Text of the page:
US consumer confidence survey weighs on stocks

LONDON— An unexpected decline in a closely watched gauge
of U.S. consumer confidence and further depressing housing data weighed on
stocks Tuesday though holiday-thinned trading kept the selling in check.

The Conference Board reported that its main consumer
confidence index fell to 52.5 in December from an upwardly revised 54.3 the
previous month amid ongoing concerns over jobs. The decline was unexpected —
the consensus in the markets was for the index to push up to 56.

Further disappointment came with the news that house
prices in 20 U.S. cities all fell in October, according to a survey from
S&P/Case Shiller.

Though stock markets in both Europe and the U.S. pushed
lower following the downbeat economic data, the response was fairly muted given
light trading volumes — New York trading was additionally impacted by the heavy
snowstorm over the past couple of days.

In Europe, France’s CAC-40 closed down 3.47 points at
3,858.72 while Germany’s DAX eked out a gain of just over a point to 6,972.10.
British markets were closed for a holiday.

In the U.S., the Dow Jones industrial average was down
less than a point at 11,554.38 around midday New York time, while the broader
Standard & Poor’s 500 index fell less than a point to 1,257.22.

Aside from the state of the U.S. economy, investors
continued to evaluate the effects of China’s decision over the weekend to raise
its key interest rate by a quarter of a percentage point to 5.81 percent — its
second increase in just over two months.

The Chinese monetary authorities are getting increasingly
fidgety about rising prices and the hope is that higher borrowing costs will
rein in inflation, which spiked to a 28-month high in November of 5.1 percent.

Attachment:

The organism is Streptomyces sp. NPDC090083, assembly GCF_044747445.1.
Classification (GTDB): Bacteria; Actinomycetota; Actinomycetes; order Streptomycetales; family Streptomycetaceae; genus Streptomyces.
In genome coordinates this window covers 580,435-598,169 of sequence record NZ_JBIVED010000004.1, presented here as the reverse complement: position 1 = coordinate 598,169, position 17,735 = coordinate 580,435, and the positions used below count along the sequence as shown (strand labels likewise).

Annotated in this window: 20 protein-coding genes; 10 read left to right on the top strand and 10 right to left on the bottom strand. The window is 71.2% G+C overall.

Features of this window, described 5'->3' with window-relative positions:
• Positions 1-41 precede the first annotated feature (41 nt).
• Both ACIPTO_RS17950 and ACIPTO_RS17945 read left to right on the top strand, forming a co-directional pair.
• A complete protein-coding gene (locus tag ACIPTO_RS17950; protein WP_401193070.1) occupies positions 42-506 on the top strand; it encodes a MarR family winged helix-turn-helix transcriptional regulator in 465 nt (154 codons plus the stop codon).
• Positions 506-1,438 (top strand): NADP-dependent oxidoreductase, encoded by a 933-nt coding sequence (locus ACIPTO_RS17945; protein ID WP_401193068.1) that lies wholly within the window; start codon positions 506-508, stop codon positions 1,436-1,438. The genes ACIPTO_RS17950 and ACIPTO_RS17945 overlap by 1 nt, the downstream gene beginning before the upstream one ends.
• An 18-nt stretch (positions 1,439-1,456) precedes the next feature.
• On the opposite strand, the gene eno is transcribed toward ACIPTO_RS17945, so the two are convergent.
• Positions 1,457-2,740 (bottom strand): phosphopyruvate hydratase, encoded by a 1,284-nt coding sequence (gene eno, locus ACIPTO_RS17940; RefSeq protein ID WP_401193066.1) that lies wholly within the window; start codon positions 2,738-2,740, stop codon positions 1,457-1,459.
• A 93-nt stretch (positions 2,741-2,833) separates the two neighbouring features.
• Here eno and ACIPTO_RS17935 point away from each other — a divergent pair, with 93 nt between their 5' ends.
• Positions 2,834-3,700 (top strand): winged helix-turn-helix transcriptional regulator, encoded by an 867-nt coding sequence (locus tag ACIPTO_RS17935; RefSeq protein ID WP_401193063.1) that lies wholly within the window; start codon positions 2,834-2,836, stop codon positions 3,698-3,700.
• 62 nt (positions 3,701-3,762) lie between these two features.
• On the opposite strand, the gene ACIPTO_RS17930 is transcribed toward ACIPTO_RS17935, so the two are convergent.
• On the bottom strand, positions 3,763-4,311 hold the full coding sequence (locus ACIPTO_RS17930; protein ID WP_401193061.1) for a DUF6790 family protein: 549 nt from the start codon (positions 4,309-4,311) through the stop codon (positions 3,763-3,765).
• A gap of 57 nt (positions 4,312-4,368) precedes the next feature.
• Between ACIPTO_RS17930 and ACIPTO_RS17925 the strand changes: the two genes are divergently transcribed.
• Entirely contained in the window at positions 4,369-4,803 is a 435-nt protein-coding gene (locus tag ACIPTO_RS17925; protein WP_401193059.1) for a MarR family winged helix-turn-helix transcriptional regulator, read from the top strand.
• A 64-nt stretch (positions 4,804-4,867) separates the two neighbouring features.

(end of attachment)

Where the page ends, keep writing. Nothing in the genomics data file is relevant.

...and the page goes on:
However, higher interest rates could well dampen down
economic growth. That’s important for the world economy, because China has been
a key motor over the past couple of years.

The surprise decision continued to weigh on Chinese
stocks, and the Shanghai Composite Index fell 1.7 percent to close at 2,732.99,
while Hong Kong’s Hang Seng index shed 0.9 percent to end at 22,621.73,

Japan’s benchmark Nikkei 225 stock average declined 63.36
points, or 0.6 percent, to finish at 10,292.63 amid renewed worries over a
strengthening yen — a higher yen makes it more difficult for Japan’s exporters
to compete in international markets.

For the third straight day, Japanese officials, including
finance minister Yoshihiko Noda voiced their worries about the yen’s strength,
which has seen the currency rise to near seven-week highs against the dollar.

As a result, investors will be on the lookout for any
actual intervention in the markets by the Japanese authorities. In September,
the Bank of Japan bought dollars and sold yen for the first time in six years
in the hope of putting a ceiling, at the very least, on the yen appreciation.

By late afternoon London time, the dollar was down 0.6
percent at 82.21 yen.

Eric Viloria, an analyst at, doubts that
“bold action” will be taken by Japanese policymakers anytime soon
given recent positive economic data and stock market gains. However, he said
the risk is a deterioration in production and exports will weigh on Japanese
stocks and economic growth and that could trigger a reaction by policy makers.

Meanwhile, the euro was volatile all day, falling from a
high of $1.3270 to $1.31.

Benchmark oil for February delivery rose 28 cents to
$91.28 in electronic trading on the New York Mercantile Exchange.

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